To me, these three words mean much more than a famed motto.

If you are anything like me, you are not doing everything you know and have known for a while that you should do.

Throughout the years, there have been many things I really wanted to achieve but never got around to get done. The main one is to write daily.

And it is not that I don’t like it. I love to write. I do.

It is an activity I was pursuing during some of my free time when I was younger. It helps me process my thoughts and feelings; it allows me to express my artistic side. I think I am good at it and I take a lot of pleasure from it. Actually, I always have wanted to write books. I even started to write one but never finished it.

Despite all of this, it has been years that I have not been writing regularly. In fact, I never really wrote regularly, at all, unless it was part of the school’s duties.
Forget about regularity. I have not been able to bring myself to write even when I had opportunities with publications that were interesting to me.

Why? You wonder. Most probably because it is a demanding task.

You need to find the time, be inspired, get in the flow, write, edit, write, edit,…Writing demands time, energy, and a specific environment.
All of these make it easier, in a world where a lot of people, tasks, and things compete for our attention, energy, and time, to push it down the list of priorities. Or at least, it is how I like to explain it to me.

However, writing and pushing the publish button is something that countless successful leaders highlight to be a life-changing habit.
Seth Godin, for example, a multiple time best selling author (and much more), who has been blogging daily for over two decades, is a huge advocate of writing and sharing the product of his work daily. He says it transformed his life and that he believes it would change ours too. I don’t know about you, but when Seth speaks, I pay attention. At least when it comes to writing, business, marketing, etc.

And in case you wonder, as I did, if my inability to commit to my writing was coming from a lack of discipline or planning, well, I don’t think it is.

As an entrepreneur, I have had to learn to be always more productive, self-accountable, and organized. Through the years, I tested and integrated a lot of techniques and developed my own to make sure I would do what I ought to do.

I have learnt to define objectives, to transform them in well-defined SMART goals to organize in roadmaps, punctuated with clear milestones. I have made a habit of breaking my tasks in weekly and daily to-do lists, always with a limited number of items that have been prioritized using the 80/20 rules, and spread across my week and days based on my peak of productivity.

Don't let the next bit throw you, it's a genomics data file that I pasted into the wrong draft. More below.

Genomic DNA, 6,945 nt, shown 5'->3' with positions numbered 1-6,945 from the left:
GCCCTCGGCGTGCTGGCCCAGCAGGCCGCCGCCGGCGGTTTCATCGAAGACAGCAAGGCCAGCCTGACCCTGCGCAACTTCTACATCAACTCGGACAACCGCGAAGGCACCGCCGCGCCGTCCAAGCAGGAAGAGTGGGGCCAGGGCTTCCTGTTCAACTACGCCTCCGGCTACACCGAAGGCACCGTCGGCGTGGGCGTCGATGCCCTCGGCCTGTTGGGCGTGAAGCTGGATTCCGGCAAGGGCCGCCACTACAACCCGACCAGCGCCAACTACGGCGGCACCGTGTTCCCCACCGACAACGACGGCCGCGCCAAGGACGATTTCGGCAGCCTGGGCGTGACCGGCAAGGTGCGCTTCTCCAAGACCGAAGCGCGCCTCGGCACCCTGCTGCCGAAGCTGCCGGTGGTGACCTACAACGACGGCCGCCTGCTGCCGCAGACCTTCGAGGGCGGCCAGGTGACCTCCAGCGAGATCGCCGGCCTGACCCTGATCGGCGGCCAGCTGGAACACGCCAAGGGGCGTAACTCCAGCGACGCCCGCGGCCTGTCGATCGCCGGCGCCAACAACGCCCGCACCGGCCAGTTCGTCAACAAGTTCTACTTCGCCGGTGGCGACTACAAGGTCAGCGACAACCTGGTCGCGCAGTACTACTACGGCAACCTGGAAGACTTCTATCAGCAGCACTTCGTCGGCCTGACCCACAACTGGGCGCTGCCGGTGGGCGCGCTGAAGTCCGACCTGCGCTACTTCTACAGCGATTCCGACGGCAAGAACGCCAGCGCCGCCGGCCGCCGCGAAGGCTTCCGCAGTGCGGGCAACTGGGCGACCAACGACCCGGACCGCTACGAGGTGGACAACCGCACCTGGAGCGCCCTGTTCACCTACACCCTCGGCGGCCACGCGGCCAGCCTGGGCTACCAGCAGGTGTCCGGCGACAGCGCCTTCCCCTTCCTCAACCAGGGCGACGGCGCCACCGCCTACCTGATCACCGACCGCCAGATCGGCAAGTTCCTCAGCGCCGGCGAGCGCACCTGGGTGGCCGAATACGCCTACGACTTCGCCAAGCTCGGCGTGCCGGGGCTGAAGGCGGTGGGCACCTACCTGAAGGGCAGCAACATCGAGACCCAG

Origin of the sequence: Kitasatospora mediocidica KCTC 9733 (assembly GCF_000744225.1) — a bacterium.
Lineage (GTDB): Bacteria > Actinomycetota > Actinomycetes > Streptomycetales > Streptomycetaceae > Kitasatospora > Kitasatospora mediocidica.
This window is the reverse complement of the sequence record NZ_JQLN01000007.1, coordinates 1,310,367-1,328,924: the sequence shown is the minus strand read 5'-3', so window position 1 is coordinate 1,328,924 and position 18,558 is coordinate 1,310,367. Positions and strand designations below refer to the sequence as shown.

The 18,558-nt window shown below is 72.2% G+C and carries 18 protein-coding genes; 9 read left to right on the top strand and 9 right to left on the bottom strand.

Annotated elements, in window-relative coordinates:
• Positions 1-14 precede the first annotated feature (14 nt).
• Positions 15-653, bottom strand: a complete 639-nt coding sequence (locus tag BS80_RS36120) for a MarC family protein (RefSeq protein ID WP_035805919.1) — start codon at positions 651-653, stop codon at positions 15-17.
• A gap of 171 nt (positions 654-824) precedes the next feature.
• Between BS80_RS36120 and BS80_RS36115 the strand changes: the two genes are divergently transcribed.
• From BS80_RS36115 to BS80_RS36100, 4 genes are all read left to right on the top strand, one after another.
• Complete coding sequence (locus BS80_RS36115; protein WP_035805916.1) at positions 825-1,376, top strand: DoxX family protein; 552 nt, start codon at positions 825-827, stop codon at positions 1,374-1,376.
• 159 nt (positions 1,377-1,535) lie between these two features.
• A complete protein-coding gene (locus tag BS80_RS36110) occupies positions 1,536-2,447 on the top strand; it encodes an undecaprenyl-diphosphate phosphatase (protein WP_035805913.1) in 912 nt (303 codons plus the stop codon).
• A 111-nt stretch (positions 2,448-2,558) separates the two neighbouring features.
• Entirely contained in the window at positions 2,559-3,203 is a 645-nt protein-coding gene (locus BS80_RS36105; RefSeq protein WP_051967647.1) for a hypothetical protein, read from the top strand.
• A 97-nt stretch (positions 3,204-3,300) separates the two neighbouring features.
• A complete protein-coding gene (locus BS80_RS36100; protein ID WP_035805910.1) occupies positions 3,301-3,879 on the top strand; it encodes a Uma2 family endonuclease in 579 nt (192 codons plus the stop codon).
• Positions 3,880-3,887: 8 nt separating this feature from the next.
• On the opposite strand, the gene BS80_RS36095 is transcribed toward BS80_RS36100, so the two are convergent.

I have gotten used to set times for certain activities, to use the Pomodoro technique to guarantee focused work. I even have installed Freedom on my computer to block all distractions for when I need it. You get the picture.

I have found my system, and it works wonders for me. Really when things don’t work, it is mainly because I have neglected to use it.

Or to be exact, I was successful at it on a few occasions but only for a short period of time.

My most successful attempt has been when 2 friends of mine and I challenged ourselves to a full month of daily writing. Write and share, every day.

But when it came to writing and sticking to it, it never worked.

Having accountability partners was of great help to me, and as long as my routine did not change, I never missed my daily blurb.

However, when in the middle of the month, I had to travel to Poland for a conference, I stopped my daily writing. Because I had another priority.

This was about a year ago, and since then, I have meant to get back to it, without success.

But finally, I think I have cracked the code. I understood that there were a few things I needed to change to build this new habit:

  • Keep my expectations small. Who said I needed to commit to writing 3000 words daily? I could just commit to writing something and publishing it—even five words.
  • Stop negotiating with me. Why should I compromise on doing something important to me, immediately rewarding and potentially life-changing because there might be something else more important for someone else I could do? Come on. I am worth me taking the time to write five words for myself
  • Remove all obstacles. I decided I did not need anything fancy for my publishing but that I needed my own platform as Medium, for example, was not the space for my daily rambling but rather for longer pieces. I noticed that having to think about the formatting, illustration, etc was making things heavier and more complicated. So I decided my daily posts would have only text. I them set up everything exactly the way I needed it. Now, I no longer need to think. No more excuses. I just have to focus on writing these 5 words

I am confident I will be able to do it this time. After years of searching, I finally understood that it all boils down to one thing at the end: remove the pains and just do it!

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Hi! I am an entrepreneur, social innovator, sustainability advocate, tech4good practitioner, as well as a speaker and advisor. I have chosen to dedicate my life to making a positive impact by inventing solutions to our biggest challenges and helping others be successful at achieving their mission. I love tech & innovation and work to build a fairer and more sustainable world. You can follow me on twitter at Valeria Duflot (@DuflotValeria), connect on Linkedin and learn more about me and my work at: valeriaduflot.com

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